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Although widely overlooked by many people, The BT Tower in Fitzrovia has an intriguing history. The structure was previously known as the GPO Tower, the Post Office Tower and the Telecom Tower. The main part of the structure is 177 metres (581 ft) high, with a further section of aerial rigging bringing the total height to 191 metres (627 ft).
When the tower was completed in the 1960s it was the tallest building in both London and the United Kingdom, titles it held until 1980.
The tower was originally commissioned by the General Post Office (GPO) to support microwave aerials which carried telecommunications traffic from London to the rest of the country.
The tower was designed by the architects of the Ministry of Public Building and Works: the chief architects were Eric Bedford and G. R. Yeats. Its modern style was considered quite radical for 1960s London and was full of technical equipment and power exchanges.
The construction cost around £2.5 million, when tower was officially opened to the public in 1966 it also included office space, viewing galleries, a souvenir shop and a rotating restaurant on the 34th floor, called the Top of the Tower. The rotating restaurant would make one revolution every 22 minutes. Entry to the top of building is by two high-speed lifts which reach the top of the building in just under 30 seconds.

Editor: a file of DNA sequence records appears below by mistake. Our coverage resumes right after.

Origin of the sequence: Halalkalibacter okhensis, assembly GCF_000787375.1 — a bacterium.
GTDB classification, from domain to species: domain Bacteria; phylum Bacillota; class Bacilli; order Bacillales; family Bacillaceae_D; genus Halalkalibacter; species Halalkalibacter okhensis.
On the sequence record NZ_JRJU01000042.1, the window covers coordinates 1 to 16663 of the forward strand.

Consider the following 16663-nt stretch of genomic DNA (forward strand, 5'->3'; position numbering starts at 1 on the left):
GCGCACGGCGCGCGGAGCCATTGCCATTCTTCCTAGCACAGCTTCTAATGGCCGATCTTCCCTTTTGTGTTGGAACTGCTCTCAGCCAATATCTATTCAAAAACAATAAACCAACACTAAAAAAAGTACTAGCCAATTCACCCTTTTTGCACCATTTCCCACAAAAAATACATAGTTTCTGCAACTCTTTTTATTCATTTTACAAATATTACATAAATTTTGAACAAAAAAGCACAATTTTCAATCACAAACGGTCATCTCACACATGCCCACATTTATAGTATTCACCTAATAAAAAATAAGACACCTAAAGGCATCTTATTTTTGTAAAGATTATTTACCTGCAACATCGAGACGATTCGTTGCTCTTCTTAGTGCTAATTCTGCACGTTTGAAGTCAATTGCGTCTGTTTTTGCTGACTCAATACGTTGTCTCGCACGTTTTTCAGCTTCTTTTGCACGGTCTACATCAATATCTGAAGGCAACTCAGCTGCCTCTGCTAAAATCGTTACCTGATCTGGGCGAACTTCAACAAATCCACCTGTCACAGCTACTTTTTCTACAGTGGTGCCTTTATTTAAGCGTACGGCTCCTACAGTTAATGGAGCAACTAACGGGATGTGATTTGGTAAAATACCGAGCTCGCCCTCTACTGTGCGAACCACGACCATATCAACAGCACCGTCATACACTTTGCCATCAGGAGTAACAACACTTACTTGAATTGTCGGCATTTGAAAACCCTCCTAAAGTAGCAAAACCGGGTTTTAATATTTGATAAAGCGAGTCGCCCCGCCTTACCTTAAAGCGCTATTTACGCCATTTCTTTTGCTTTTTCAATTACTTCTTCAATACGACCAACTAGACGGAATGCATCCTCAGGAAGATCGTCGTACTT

The tower achieved some popularity until a bomb exploded near the restaurant in 1971. The restaurant was eventually closed to the public for security reasons in 1980 and public access to the building ceased in 1981.
Rather strangely considering it was a London landmark, the location of the tower was designated an official secret. This led to the urban myth that the tower did not appear on London maps. Whilst the tower may not have appeared on some maps, it did appear on a number of other maps including Ordnance Survey maps.
The tower is still in use as a major UK communications hub which carries broadcasting traffic and relays signals between broadcasters, it is also used occasionally for corporate and special events. The BT Tower was given Grade II listed building status in 2003. The tower has appeared in a number of films and TV shows.
The BT Tower is now overshadowed by other tall buildings in London, but when it opened it was the ‘Shard’ of its time with thousands of people visiting the restaurant and the viewing platforms. It remains a curious part of London history being a landmark that is widely ignored by Londoners and visitors.
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